A turnover sends Layun on the break against Plattenhardt, and sends Neuer scrambling back from where he had drifted near midfield. But a cut and a long shot yield only a German goal kick.

Marquez on for Mexico!!!! What a moment. This is his fifth World Cup, putting him in elite company.

Only his countryman Antonio Carbajal and Germany’s Lothar Matthaus have played in five (Gigi Buffon of Italy made five teams but only played four tournaments.)

But Marquez is here in uncomfortable circumstances: he’s on a toxic watch list kept by the Treasury Department, which has accused him of financial dealing with an accused Mexican drug kingpin. (Marquez is not accused of drug offenses.)

Reus gets two bites at the apple after Boateng feeds him in the right side of Mexcio’s penalty area. His cross is deflected right back at him after hitting Alvarez, the substitute, square in the face. Reus slashes at the return ball, sending in wide of the goal. But Alvarez is bleeding now, so we’ll pause for treatment.

A bit of controversy here: Chicharito was in, kept onside by the farside German defender, and then he is muscled down by Hummels. The offside flag is up though, and so that spares the Iranian ref the argument of whether it was a penalty.

Draxler, and then Werner, both misfire in quick succession. Those were good chances, which seem to be arriving with a bit more regularity now.

Raul Jimenez on for Lozano, the goal-scorer. He leaves to cheers. And probably with an empty tank.

A cross to Kimmich in the area and, with the ball behind him, he tries to jackknife it over his head. The attempt sails just over Ochoa’s bar, but he was nervous for a second that it would sneak under.

Not for nothing, but we’re well over an hour in and Mexico is beating Germany at the World Cup.

Germany basically playing with two at the back now: Boateng and Hummels. Everyone else is fully committed to breaking down Mexico, which has clearly lost the initiative it carried for most of the first half.

Löw counters with Marco Reus, an attacking midfielder, for Sami Khedira, who’s more of a burly control-the-middle type. That sends its own message: “Here we come,” Germany is saying.

First sub of the day: Mexico’s Edson Alvarez on for a clearly disappointed-to-be-coming-off Vela.

Alvarez, by the way, is a defender. So Orosio sends a signal there; he doesn’t like how the Germans have taken control, and he wants an extra hand back to help.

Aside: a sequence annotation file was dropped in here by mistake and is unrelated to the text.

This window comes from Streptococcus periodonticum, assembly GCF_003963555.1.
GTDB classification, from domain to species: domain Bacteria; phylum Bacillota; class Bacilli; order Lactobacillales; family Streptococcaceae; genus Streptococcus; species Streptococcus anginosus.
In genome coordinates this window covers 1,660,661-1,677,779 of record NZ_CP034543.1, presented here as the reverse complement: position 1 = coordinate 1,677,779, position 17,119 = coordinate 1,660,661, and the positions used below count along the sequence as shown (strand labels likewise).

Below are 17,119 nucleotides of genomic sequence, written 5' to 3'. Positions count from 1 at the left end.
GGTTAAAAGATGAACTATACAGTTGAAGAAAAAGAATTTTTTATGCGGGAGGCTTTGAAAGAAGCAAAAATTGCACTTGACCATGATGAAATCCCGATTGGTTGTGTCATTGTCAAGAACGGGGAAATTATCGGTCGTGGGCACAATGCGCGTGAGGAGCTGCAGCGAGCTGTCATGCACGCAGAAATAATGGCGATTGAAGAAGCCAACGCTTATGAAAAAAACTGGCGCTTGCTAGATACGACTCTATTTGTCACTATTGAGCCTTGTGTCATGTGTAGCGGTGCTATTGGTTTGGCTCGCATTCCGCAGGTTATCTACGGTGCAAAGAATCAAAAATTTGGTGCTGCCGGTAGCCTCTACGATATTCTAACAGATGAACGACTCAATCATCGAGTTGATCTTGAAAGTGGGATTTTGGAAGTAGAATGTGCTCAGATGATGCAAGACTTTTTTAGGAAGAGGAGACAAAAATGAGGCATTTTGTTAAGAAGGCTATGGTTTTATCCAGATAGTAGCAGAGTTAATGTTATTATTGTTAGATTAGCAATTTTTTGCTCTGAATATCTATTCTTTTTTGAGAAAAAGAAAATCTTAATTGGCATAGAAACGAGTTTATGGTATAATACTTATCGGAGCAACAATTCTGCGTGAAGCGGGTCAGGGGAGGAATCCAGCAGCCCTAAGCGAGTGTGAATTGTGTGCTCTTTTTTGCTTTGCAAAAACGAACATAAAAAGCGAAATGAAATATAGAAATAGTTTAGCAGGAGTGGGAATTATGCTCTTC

Kimmich pulled a fast one on the Iranian referee there. Relieved of the ball one on one near midfield, he dropped and then pretended he’d been kick to win a free kick.

We’ve spent a bit of time in the Mexican end this half. It’s subtle, but it does have the feelings like the Germans are setting up a vise and want to start squeezing Mexico in it.

A reminder that Juan Carlos Osorio told everyone straight out yesterday that Mexico was coming to play, Germans or no Germans. “We will not change the way we play. We have our style in the Mexican national team, and we’re going to match up with their game.”

Back under way at the Luzhniki. Mexico now probing Germany at the other end of the field. But the half starts with far less urgency than the match did.

Chucky Lozano’s first-half goal — the product of some hard work, and perhaps an inevitable mistake by a German right back who likes to wander upfield, has Mexico in front of Germany, 1-0, in Moscow.

That was a drag-race of a half by Mexico, which ran at the Germans at every opportunity, and got some good chances out of it. But the Germans hit the bar, and they’ve been in tough spots before, so let’s not pretend this is anyplace close to over.

Rory Smith: There was definitely an element of that Mexican-ness that was confusing the Germans in the first half. They’ll have played against teams who sit and counter before, and probably teams who sit and counter this well. But the Mexican movement is quite unusual — the attacks aren’t following the patterns you expect. They’re also doing everything at INSANE speed, aren’t they?

One minute of added time. I think everyone needs a break anyway. Frantic, hard-charging half by Mexico. Their pace is really putting the Germans under uncommon pressure.

Every Mexican rush sounds like that sound you hear as a jet takes off. They comes upfield sprinting like they’re about to take off, too. The fans’ expectation is contagious. You’re almost disappointed when nothing happens.

Germany off the bar! With Hernadez screaming for Lozano to come back and defend, a Toni Kroos free kick clears the wall and is pushed onto the bar by Ochoa.

Hirving Lozano finally makes the Germans pay on the left wing. Hernandez got the ball in the middle and smartly sent it out wide to his left. Lozano, with a backtracking Mesut Özil turned, cuts back inside and rockets a ball inside Neuer’s post Mexico 1-0.

The Mexican fans are, um, pleased.